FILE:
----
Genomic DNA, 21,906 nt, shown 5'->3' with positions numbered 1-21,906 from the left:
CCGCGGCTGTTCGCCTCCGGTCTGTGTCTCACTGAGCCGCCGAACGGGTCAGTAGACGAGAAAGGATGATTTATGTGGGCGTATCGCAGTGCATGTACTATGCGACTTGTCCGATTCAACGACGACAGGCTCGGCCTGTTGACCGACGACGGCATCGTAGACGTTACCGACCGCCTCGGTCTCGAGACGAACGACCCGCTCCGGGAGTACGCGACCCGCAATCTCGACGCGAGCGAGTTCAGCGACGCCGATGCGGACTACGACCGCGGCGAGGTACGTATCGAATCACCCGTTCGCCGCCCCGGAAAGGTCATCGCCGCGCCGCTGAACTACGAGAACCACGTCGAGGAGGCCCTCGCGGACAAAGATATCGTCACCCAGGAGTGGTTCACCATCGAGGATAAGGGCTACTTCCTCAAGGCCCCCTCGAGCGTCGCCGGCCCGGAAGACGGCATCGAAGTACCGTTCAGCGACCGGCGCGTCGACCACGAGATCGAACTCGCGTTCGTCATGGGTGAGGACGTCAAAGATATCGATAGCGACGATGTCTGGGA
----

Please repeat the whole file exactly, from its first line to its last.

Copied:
Genomic DNA, 21,906 nt, shown 5'->3' with positions numbered 1-21,906 from the left:
CCGCGGCTGTTCGCCTCCGGTCTGTGTCTCACTGAGCCGCCGAACGGGTCAGTAGACGAGAAAGGATGATTTATGTGGGCGTATCGCAGTGCATGTACTATGCGACTTGTCCGATTCAACGACGACAGGCTCGGCCTGTTGACCGACGACGGCATCGTAGACGTTACCGACCGCCTCGGTCTCGAGACGAACGACCCGCTCCGGGAGTACGCGACCCGCAATCTCGACGCGAGCGAGTTCAGCGACGCCGATGCGGACTACGACCGCGGCGAGGTACGTATCGAATCACCCGTTCGCCGCCCCGGAAAGGTCATCGCCGCGCCGCTGAACTACGAGAACCACGTCGAGGAGGCCCTCGCGGACAAAGATATCGTCACCCAGGAGTGGTTCACCATCGAGGATAAGGGCTACTTCCTCAAGGCCCCCTCGAGCGTCGCCGGCCCGGAAGACGGCATCGAAGTACCGTTCAGCGACCGGCGCGTCGACCACGAGATCGAACTCGCGTTCGTCATGGGTGAGGACGTCAAAGATATCGATAGCGACGATGTCTGGGA